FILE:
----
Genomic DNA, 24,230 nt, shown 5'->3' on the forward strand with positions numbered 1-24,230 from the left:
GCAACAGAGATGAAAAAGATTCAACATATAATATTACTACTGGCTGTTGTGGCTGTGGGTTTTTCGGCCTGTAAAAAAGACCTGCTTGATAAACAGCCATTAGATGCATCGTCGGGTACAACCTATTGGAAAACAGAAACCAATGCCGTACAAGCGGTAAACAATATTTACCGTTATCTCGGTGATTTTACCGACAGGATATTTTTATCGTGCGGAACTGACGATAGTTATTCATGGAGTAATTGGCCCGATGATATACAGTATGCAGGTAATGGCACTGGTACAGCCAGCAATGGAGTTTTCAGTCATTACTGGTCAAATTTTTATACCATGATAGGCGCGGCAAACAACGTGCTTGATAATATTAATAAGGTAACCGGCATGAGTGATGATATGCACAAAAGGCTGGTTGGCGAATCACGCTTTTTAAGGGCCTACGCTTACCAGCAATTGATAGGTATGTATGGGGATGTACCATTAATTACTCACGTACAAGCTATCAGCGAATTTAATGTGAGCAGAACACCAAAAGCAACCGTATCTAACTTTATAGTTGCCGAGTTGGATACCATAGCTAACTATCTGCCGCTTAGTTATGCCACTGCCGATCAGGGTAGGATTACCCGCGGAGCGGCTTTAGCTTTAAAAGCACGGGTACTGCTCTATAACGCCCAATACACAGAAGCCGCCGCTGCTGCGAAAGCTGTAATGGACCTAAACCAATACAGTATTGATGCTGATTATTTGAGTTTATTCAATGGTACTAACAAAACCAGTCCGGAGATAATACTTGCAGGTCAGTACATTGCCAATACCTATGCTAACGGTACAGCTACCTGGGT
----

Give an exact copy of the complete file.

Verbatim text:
Genomic DNA, 24,230 nt, shown 5'->3' on the forward strand with positions numbered 1-24,230 from the left:
GCAACAGAGATGAAAAAGATTCAACATATAATATTACTACTGGCTGTTGTGGCTGTGGGTTTTTCGGCCTGTAAAAAAGACCTGCTTGATAAACAGCCATTAGATGCATCGTCGGGTACAACCTATTGGAAAACAGAAACCAATGCCGTACAAGCGGTAAACAATATTTACCGTTATCTCGGTGATTTTACCGACAGGATATTTTTATCGTGCGGAACTGACGATAGTTATTCATGGAGTAATTGGCCCGATGATATACAGTATGCAGGTAATGGCACTGGTACAGCCAGCAATGGAGTTTTCAGTCATTACTGGTCAAATTTTTATACCATGATAGGCGCGGCAAACAACGTGCTTGATAATATTAATAAGGTAACCGGCATGAGTGATGATATGCACAAAAGGCTGGTTGGCGAATCACGCTTTTTAAGGGCCTACGCTTACCAGCAATTGATAGGTATGTATGGGGATGTACCATTAATTACTCACGTACAAGCTATCAGCGAATTTAATGTGAGCAGAACACCAAAAGCAACCGTATCTAACTTTATAGTTGCCGAGTTGGATACCATAGCTAACTATCTGCCGCTTAGTTATGCCACTGCCGATCAGGGTAGGATTACCCGCGGAGCGGCTTTAGCTTTAAAAGCACGGGTACTGCTCTATAACGCCCAATACACAGAAGCCGCCGCTGCTGCGAAAGCTGTAATGGACCTAAACCAATACAGTATTGATGCTGATTATTTGAGTTTATTCAATGGTACTAACAAAACCAGTCCGGAGATAATACTTGCAGGTCAGTACATTGCCAATACCTATGCTAACGGTACAGCTACCTGGGT